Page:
Mr. Harper: To ask the Secretary of State for Defence pursuant to the answer of 22 March 2007, Official Report, column 1033W, on the Armed Forces: South Africa, what steps he is taking to estimate the number of personnel serving in the British Army who have dual British and South African citizenship. [131706]

Derek Twigg [holding answer 16 April 2007]: British, Irish or Commonwealth citizens can apply to join the Army, but there is no requirement for personnel with dual nationality to declare this on their Record of Service (ROS). As such, the only way to accurately determine this information, would require asking each and every British and South African national, and would incur disproportionate cost.


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However, a check of the ROS has shown that 150 personnel in the Army have declared dual British/South African nationality.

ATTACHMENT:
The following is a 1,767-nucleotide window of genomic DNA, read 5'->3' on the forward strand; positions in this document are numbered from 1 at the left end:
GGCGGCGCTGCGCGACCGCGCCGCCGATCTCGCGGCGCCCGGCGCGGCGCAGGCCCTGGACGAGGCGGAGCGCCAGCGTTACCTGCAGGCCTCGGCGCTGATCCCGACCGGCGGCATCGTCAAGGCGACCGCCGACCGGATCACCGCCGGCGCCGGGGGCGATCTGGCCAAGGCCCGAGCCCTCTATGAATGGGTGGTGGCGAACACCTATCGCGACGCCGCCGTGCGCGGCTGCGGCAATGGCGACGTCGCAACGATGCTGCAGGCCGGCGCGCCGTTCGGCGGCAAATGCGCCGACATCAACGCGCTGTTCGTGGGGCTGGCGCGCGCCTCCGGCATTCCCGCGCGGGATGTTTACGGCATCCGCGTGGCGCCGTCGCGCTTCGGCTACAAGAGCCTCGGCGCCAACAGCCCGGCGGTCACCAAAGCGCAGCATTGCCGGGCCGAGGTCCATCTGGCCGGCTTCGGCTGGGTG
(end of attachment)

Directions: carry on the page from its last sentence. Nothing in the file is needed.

Army: Fairtrade

Mr. Kevan Jones: To ask the Secretary of State for Defence if he will list the Fairtrade products purchased for the office of the (a) Chief of the General Staff and (b) Adjutant General in the last 12 months. [135911]

Derek Twigg: No separate records are kept covering the purchase of Fairtrade items. The information is not therefore available.

Departments: BAE Systems

Norman Lamb: To ask the Secretary of State for Defence pursuant to the answer of 15 March 2007, Official Report, column 458W, on BAE Systems, whether Mr. Julian Scopes was issued a security pass before December 2005. [132895]

Derek Twigg [holding answer 20 April 2007]: Mr. Scopes was photographed for a Main Building pass on 16 October 2004 and a contractor’s pass (valid for a year) was first issued to him at that time. My response of 15 March 2007, Official Report, column 458W, gave details of the most recent pass (which expired in December 2006). I apologise for any misunderstanding this may have caused.